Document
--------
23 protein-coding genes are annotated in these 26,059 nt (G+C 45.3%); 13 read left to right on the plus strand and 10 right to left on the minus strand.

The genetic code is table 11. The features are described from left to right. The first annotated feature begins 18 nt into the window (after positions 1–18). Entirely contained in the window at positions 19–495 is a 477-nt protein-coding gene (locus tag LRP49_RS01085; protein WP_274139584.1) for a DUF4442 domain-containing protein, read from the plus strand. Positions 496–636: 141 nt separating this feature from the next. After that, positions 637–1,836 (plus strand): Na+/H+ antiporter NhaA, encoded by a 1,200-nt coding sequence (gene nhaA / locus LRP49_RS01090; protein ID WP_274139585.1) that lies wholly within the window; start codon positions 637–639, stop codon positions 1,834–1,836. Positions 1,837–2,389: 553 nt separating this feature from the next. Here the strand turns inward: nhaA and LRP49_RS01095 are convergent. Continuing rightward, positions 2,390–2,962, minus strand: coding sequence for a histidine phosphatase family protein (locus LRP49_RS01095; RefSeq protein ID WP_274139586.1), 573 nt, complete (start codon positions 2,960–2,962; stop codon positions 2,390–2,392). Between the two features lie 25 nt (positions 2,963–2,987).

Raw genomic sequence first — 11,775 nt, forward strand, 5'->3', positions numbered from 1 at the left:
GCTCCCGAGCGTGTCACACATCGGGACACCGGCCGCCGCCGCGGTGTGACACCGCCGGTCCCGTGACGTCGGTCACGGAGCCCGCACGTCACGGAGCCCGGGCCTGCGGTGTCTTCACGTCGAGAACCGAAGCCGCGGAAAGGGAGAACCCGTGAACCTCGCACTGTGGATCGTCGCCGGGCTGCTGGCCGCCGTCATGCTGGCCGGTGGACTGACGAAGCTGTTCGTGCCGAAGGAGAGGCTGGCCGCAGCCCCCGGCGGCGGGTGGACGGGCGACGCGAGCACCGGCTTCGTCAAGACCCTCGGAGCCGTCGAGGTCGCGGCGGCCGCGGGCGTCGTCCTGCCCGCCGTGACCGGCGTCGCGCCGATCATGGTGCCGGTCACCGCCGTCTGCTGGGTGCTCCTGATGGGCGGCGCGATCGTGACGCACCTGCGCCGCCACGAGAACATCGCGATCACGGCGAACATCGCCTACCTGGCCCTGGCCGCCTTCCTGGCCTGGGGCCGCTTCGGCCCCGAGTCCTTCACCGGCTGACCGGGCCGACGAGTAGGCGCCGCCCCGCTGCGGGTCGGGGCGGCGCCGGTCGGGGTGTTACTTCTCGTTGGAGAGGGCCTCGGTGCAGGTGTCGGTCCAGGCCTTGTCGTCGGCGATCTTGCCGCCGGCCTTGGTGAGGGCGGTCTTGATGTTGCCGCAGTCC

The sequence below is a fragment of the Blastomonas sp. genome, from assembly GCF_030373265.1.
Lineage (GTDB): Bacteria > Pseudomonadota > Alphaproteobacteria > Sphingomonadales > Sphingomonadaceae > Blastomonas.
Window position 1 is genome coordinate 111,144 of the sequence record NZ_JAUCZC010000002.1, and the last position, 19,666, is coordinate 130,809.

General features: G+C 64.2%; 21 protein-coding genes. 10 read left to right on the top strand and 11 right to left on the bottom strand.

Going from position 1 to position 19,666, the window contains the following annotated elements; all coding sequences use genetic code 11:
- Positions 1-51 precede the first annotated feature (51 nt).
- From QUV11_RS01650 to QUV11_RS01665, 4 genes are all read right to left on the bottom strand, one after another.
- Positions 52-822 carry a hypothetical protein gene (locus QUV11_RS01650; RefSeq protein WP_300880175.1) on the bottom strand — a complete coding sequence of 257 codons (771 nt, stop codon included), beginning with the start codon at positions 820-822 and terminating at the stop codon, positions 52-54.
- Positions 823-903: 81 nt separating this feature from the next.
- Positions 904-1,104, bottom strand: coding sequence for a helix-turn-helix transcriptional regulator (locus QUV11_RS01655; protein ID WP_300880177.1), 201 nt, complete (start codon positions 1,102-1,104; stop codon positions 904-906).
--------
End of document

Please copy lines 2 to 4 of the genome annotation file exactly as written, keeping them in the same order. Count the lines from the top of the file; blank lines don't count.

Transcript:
The genetic code is table 11. The features are described from left to right. The first annotated feature begins 18 nt into the window (after positions 1–18). Entirely contained in the window at positions 19–495 is a 477-nt protein-coding gene (locus tag LRP49_RS01085; protein WP_274139584.1) for a DUF4442 domain-containing protein, read from the plus strand. Positions 496–636: 141 nt separating this feature from the next. After that, positions 637–1,836 (plus strand): Na+/H+ antiporter NhaA, encoded by a 1,200-nt coding sequence (gene nhaA / locus LRP49_RS01090; protein ID WP_274139585.1) that lies wholly within the window; start codon positions 637–639, stop codon positions 1,834–1,836. Positions 1,837–2,389: 553 nt separating this feature from the next. Here the strand turns inward: nhaA and LRP49_RS01095 are convergent. Continuing rightward, positions 2,390–2,962, minus strand: coding sequence for a histidine phosphatase family protein (locus LRP49_RS01095; RefSeq protein ID WP_274139586.1), 573 nt, complete (start codon positions 2,960–2,962; stop codon positions 2,390–2,392). Between the two features lie 25 nt (positions 2,963–2,987).

Raw genomic sequence first — 11,775 nt, forward strand, 5'->3', positions numbered from 1 at the left:
GCTCCCGAGCGTGTCACACATCGGGACACCGGCCGCCGCCGCGGTGTGACACCGCCGGTCCCGTGACGTCGGTCACGGAGCCCGCACGTCACGGAGCCCGGGCCTGCGGTGTCTTCACGTCGAGAACCGAAGCCGCGGAAAGGGAGAACCCGTGAACCTCGCACTGTGGATCGTCGCCGGGCTGCTGGCCGCCGTCATGCTGGCCGGTGGACTGACGAAGCTGTTCGTGCCGAAGGAGAGGCTGGCCGCAGCCCCCGGCGGCGGGTGGACGGGCGACGCGAGCACCGGCTTCGTCAAGACCCTCGGAGCCGTCGAGGTCGCGGCGGCCGCGGGCGTCGTCCTGCCCGCCGTGACCGGCGTCGCGCCGATCATGGTGCCGGTCACCGCCGTCTGCTGGGTGCTCCTGATGGGCGGCGCGATCGTGACGCACCTGCGCCGCCACGAGAACATCGCGATCACGGCGAACATCGCCTACCTGGCCCTGGCCGCCTTCCTGGCCTGGGGCCGCTTCGGCCCCGAGTCCTTCACCGGCTGACCGGGCCGACGAGTAGGCGCCGCCCCGCTGCGGGTCGGGGCGGCGCCGGTCGGGGTGTTACTTCTCGTTGGAGAGGGCCTCGGTGCAGGTGTCGGTCCAGGCCTTGTCGTCGGCGATCTTGCCGCCGGCCTTGGTGAGGGCGGTCTTGATGTTGCCGCAGTCC